Volume 21, Issue 4
Simulation of Maxwell’s Equations on GPU Using a High-Order Error-Minimized Scheme

Tony W. H. Sheu, S. Z. Wang, J. H. Li & Matthew R. Smith

Commun. Comput. Phys., 21 (2017), pp. 1039-1064.

Published online: 2018-04

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  • Abstract

In this study an explicit Finite Difference Method (FDM) based scheme is developed to solve the Maxwell’s equations in time domain for a lossless medium. This manuscript focuses on two unique aspects – the three dimensional time-accurate discretization of the hyperbolic system of Maxwell equations in three-point non-staggered grid stencil and it’s application to parallel computing through the use of Graphics Processing Units (GPU). The proposed temporal scheme is symplectic, thus permitting conservation of all Hamiltonians in the Maxwell equation. Moreover, to enable accurate predictions over large time frames, a phase velocity preserving scheme is developed for treatment of the spatial derivative terms. As a result, the chosen time increment and grid spacing can be optimally coupled. An additional theoretical investigation into this pairing is also shown. Finally, the application of the proposed scheme to parallel computing using one Nvidia K20 Tesla GPU card is demonstrated. For the benchmarks performed, the parallel speedup when compared to a single core of an Intel i7-4820K CPU is approximately 190x.

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@Article{CiCP-21-1039, author = {Tony W. H. Sheu, S. Z. Wang, J. H. Li and Matthew R. Smith}, title = {Simulation of Maxwell’s Equations on GPU Using a High-Order Error-Minimized Scheme}, journal = {Communications in Computational Physics}, year = {2018}, volume = {21}, number = {4}, pages = {1039--1064}, abstract = {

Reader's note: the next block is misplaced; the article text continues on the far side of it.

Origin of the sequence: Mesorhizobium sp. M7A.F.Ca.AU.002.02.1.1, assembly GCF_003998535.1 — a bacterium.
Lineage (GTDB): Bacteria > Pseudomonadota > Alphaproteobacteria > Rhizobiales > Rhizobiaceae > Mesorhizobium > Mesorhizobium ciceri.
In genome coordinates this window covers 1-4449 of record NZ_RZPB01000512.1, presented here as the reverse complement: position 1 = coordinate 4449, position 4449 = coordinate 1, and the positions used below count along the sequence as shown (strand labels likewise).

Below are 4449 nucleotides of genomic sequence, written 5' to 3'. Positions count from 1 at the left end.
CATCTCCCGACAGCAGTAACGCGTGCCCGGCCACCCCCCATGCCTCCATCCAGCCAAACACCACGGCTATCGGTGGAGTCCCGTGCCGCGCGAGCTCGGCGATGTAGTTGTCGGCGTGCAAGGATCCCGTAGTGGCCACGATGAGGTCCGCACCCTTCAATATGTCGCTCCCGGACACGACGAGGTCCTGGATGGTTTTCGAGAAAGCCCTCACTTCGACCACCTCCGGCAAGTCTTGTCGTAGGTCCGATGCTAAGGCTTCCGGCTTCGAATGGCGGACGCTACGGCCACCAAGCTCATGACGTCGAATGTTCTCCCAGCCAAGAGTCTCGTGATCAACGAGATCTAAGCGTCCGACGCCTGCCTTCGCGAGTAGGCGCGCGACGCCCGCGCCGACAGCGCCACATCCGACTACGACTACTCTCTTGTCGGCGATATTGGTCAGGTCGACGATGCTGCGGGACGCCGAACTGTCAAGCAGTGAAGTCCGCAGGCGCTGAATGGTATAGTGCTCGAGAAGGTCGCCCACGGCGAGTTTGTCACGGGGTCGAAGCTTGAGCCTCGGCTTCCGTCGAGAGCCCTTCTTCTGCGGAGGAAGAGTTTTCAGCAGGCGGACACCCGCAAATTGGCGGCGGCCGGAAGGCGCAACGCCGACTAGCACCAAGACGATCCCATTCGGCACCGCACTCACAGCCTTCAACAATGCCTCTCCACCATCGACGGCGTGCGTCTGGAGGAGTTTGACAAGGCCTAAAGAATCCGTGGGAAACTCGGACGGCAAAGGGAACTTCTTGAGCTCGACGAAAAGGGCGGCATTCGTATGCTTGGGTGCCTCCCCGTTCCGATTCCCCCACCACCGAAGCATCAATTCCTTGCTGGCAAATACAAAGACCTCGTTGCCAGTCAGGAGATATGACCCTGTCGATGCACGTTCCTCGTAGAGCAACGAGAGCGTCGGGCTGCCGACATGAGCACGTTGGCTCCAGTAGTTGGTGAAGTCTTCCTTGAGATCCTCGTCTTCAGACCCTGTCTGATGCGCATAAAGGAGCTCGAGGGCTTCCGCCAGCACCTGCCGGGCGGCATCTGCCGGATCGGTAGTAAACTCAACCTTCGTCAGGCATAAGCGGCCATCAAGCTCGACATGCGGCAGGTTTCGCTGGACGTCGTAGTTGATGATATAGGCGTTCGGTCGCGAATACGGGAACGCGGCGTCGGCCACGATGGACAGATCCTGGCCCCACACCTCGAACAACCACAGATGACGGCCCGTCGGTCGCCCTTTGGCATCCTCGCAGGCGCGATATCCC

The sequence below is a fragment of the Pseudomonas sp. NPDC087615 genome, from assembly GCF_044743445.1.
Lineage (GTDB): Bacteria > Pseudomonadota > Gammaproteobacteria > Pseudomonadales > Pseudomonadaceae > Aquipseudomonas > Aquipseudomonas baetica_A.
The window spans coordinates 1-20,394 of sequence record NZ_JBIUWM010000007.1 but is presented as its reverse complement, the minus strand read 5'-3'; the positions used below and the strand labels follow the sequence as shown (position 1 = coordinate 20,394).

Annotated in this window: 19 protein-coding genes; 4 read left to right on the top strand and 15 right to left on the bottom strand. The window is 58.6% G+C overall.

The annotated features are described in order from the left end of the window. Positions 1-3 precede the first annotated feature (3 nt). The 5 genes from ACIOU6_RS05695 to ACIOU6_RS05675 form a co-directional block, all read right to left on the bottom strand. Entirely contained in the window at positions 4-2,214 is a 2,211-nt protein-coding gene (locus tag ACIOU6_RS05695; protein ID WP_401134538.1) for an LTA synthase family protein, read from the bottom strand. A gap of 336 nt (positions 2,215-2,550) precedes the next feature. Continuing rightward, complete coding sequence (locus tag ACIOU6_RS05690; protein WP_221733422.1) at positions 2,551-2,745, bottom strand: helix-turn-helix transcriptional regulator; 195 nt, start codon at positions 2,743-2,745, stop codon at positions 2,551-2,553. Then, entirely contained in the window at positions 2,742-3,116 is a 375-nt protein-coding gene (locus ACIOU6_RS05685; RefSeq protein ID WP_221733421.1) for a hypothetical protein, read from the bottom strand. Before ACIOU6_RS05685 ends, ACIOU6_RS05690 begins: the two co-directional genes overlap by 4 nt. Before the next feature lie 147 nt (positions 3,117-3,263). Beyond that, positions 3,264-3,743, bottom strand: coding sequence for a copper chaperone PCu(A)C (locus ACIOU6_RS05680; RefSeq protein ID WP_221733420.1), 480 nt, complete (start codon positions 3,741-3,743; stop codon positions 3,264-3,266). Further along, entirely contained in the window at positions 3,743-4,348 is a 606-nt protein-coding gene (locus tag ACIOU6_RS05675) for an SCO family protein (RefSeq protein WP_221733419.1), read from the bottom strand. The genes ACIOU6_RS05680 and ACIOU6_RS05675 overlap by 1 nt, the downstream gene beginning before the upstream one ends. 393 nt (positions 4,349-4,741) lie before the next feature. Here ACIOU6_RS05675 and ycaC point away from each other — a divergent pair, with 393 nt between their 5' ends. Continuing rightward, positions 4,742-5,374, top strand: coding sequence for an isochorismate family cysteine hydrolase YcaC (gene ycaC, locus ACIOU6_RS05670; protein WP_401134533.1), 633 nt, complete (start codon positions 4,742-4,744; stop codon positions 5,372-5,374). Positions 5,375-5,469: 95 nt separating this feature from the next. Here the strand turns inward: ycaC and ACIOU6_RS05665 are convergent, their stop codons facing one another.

In this study an explicit Finite Difference Method (FDM) based scheme is developed to solve the Maxwell’s equations in time domain for a lossless medium. This manuscript focuses on two unique aspects – the three dimensional time-accurate discretization of the hyperbolic system of Maxwell equations in three-point non-staggered grid stencil and it’s application to parallel computing through the use of Graphics Processing Units (GPU). The proposed temporal scheme is symplectic, thus permitting conservation of all Hamiltonians in the Maxwell equation. Moreover, to enable accurate predictions over large time frames, a phase velocity preserving scheme is developed for treatment of the spatial derivative terms. As a result, the chosen time increment and grid spacing can be optimally coupled. An additional theoretical investigation into this pairing is also shown. Finally, the application of the proposed scheme to parallel computing using one Nvidia K20 Tesla GPU card is demonstrated. For the benchmarks performed, the parallel speedup when compared to a single core of an Intel i7-4820K CPU is approximately 190x.

}, issn = {1991-7120}, doi = {https://doi.org/10.4208/cicp.OA-2016-0079}, url = {http://global-sci.org/intro/article_detail/cicp/11270.html} }
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